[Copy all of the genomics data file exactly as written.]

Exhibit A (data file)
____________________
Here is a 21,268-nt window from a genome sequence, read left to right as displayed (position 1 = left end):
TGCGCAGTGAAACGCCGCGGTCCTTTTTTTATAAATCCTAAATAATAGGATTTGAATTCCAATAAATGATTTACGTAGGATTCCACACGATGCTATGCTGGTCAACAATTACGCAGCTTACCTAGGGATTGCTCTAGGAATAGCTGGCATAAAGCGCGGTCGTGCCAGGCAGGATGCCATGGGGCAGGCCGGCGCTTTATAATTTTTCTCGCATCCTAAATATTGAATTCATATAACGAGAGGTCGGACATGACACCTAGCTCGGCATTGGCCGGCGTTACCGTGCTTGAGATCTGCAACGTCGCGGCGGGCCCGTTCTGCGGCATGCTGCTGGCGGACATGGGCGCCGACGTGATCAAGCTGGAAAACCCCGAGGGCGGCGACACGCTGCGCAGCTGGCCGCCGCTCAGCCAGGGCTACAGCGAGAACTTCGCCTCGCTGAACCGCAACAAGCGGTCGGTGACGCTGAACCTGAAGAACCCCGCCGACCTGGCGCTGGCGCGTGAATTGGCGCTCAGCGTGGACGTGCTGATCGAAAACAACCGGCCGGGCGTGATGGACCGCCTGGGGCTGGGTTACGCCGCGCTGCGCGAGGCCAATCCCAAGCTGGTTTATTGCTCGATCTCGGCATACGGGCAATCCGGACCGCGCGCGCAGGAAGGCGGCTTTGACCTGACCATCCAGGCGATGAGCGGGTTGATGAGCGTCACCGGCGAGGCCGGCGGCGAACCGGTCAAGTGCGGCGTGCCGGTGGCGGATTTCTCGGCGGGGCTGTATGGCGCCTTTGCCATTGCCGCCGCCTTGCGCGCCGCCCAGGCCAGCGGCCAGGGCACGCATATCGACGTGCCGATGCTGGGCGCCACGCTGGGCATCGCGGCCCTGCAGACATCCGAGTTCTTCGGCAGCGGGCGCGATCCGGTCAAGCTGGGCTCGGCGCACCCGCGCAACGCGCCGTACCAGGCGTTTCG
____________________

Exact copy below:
Here is a 21,268-nt window from a genome sequence, read left to right as displayed (position 1 = left end):
TGCGCAGTGAAACGCCGCGGTCCTTTTTTTATAAATCCTAAATAATAGGATTTGAATTCCAATAAATGATTTACGTAGGATTCCACACGATGCTATGCTGGTCAACAATTACGCAGCTTACCTAGGGATTGCTCTAGGAATAGCTGGCATAAAGCGCGGTCGTGCCAGGCAGGATGCCATGGGGCAGGCCGGCGCTTTATAATTTTTCTCGCATCCTAAATATTGAATTCATATAACGAGAGGTCGGACATGACACCTAGCTCGGCATTGGCCGGCGTTACCGTGCTTGAGATCTGCAACGTCGCGGCGGGCCCGTTCTGCGGCATGCTGCTGGCGGACATGGGCGCCGACGTGATCAAGCTGGAAAACCCCGAGGGCGGCGACACGCTGCGCAGCTGGCCGCCGCTCAGCCAGGGCTACAGCGAGAACTTCGCCTCGCTGAACCGCAACAAGCGGTCGGTGACGCTGAACCTGAAGAACCCCGCCGACCTGGCGCTGGCGCGTGAATTGGCGCTCAGCGTGGACGTGCTGATCGAAAACAACCGGCCGGGCGTGATGGACCGCCTGGGGCTGGGTTACGCCGCGCTGCGCGAGGCCAATCCCAAGCTGGTTTATTGCTCGATCTCGGCATACGGGCAATCCGGACCGCGCGCGCAGGAAGGCGGCTTTGACCTGACCATCCAGGCGATGAGCGGGTTGATGAGCGTCACCGGCGAGGCCGGCGGCGAACCGGTCAAGTGCGGCGTGCCGGTGGCGGATTTCTCGGCGGGGCTGTATGGCGCCTTTGCCATTGCCGCCGCCTTGCGCGCCGCCCAGGCCAGCGGCCAGGGCACGCATATCGACGTGCCGATGCTGGGCGCCACGCTGGGCATCGCGGCCCTGCAGACATCCGAGTTCTTCGGCAGCGGGCGCGATCCGGTCAAGCTGGGCTCGGCGCACCCGCGCAACGCGCCGTACCAGGCGTTTCG